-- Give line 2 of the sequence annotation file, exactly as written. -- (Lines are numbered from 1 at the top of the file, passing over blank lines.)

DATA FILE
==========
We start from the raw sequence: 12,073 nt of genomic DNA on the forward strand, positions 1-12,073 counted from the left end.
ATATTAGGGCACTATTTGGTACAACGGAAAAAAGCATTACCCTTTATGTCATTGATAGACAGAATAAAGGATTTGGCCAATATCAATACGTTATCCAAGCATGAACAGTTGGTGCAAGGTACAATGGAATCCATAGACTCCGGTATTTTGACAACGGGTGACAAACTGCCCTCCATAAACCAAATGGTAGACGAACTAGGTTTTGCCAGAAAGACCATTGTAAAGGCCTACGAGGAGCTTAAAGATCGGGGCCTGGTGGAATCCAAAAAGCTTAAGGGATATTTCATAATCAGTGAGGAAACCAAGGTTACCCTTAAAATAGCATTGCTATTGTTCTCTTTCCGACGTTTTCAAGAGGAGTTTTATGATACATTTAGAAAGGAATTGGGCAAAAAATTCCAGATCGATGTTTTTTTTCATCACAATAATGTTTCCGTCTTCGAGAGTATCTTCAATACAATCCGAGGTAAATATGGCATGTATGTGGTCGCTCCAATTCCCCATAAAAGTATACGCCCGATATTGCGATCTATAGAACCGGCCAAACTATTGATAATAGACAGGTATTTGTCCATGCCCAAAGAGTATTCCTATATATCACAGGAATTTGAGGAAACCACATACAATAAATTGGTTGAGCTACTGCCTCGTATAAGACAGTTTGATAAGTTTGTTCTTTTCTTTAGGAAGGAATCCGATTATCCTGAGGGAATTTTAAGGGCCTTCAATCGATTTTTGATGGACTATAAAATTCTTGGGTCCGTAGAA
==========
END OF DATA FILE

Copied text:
ATATTAGGGCACTATTTGGTACAACGGAAAAAAGCATTACCCTTTATGTCATTGATAGACAGAATAAAGGATTTGGCCAATATCAATACGTTATCCAAGCATGAACAGTTGGTGCAAGGTACAATGGAATCCATAGACTCCGGTATTTTGACAACGGGTGACAAACTGCCCTCCATAAACCAAATGGTAGACGAACTAGGTTTTGCCAGAAAGACCATTGTAAAGGCCTACGAGGAGCTTAAAGATCGGGGCCTGGTGGAATCCAAAAAGCTTAAGGGATATTTCATAATCAGTGAGGAAACCAAGGTTACCCTTAAAATAGCATTGCTATTGTTCTCTTTCCGACGTTTTCAAGAGGAGTTTTATGATACATTTAGAAAGGAATTGGGCAAAAAATTCCAGATCGATGTTTTTTTTCATCACAATAATGTTTCCGTCTTCGAGAGTATCTTCAATACAATCCGAGGTAAATATGGCATGTATGTGGTCGCTCCAATTCCCCATAAAAGTATACGCCCGATATTGCGATCTATAGAACCGGCCAAACTATTGATAATAGACAGGTATTTGTCCATGCCCAAAGAGTATTCCTATATATCACAGGAATTTGAGGAAACCACATACAATAAATTGGTTGAGCTACTGCCTCGTATAAGACAGTTTGATAAGTTTGTTCTTTTCTTTAGGAAGGAATCCGATTATCCTGAGGGAATTTTAAGGGCCTTCAATCGATTTTTGATGGACTATAAAATTCTTGGGTCCGTAGAA